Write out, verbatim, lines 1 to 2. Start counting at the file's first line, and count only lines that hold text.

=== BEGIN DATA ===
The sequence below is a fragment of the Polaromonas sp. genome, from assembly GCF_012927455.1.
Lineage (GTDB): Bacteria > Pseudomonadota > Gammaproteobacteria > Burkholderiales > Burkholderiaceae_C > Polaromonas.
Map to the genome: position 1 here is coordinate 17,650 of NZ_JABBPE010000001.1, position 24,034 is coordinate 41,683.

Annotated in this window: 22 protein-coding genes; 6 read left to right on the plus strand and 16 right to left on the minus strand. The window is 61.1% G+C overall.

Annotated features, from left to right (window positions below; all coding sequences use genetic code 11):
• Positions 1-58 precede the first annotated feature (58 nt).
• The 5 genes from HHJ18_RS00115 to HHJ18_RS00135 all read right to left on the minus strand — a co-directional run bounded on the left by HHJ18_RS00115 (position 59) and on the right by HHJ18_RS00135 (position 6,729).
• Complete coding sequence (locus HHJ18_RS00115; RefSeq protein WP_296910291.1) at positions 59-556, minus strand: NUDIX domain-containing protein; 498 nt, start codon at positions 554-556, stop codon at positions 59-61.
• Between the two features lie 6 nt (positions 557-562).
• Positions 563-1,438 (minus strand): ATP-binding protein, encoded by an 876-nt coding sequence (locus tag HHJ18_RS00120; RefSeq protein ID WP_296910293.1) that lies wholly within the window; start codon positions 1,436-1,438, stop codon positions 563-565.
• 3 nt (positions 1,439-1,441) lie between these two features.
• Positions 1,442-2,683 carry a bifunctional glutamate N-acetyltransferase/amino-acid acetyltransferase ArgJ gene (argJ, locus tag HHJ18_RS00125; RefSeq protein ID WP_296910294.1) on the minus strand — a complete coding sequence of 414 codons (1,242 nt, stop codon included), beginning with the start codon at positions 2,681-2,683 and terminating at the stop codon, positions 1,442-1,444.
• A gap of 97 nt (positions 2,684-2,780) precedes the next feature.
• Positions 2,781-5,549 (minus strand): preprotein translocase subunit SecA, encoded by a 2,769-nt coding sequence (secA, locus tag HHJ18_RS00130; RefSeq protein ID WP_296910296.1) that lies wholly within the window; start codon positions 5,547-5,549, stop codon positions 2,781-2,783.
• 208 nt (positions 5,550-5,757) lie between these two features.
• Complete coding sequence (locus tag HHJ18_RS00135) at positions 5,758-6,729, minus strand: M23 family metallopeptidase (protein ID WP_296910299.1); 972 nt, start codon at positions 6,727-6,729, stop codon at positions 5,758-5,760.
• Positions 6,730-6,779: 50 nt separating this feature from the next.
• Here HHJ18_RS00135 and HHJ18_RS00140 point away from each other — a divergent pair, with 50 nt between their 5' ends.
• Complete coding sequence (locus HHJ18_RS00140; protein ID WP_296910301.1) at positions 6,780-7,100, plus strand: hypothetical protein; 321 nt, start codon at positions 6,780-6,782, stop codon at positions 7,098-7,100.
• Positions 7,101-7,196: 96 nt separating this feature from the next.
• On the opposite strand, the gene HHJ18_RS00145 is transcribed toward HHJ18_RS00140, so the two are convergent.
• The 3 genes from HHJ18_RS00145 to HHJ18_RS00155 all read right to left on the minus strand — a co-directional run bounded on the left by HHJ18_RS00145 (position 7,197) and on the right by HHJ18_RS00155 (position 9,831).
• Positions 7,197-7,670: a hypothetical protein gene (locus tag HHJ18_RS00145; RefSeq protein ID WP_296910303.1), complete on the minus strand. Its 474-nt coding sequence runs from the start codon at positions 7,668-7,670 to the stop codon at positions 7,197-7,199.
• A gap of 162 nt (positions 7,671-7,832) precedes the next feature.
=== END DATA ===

The sequence below is a fragment of the Polaromonas sp. genome, from assembly GCF_012927455.1.
Lineage (GTDB): Bacteria > Pseudomonadota > Gammaproteobacteria > Burkholderiales > Burkholderiaceae_C > Polaromonas.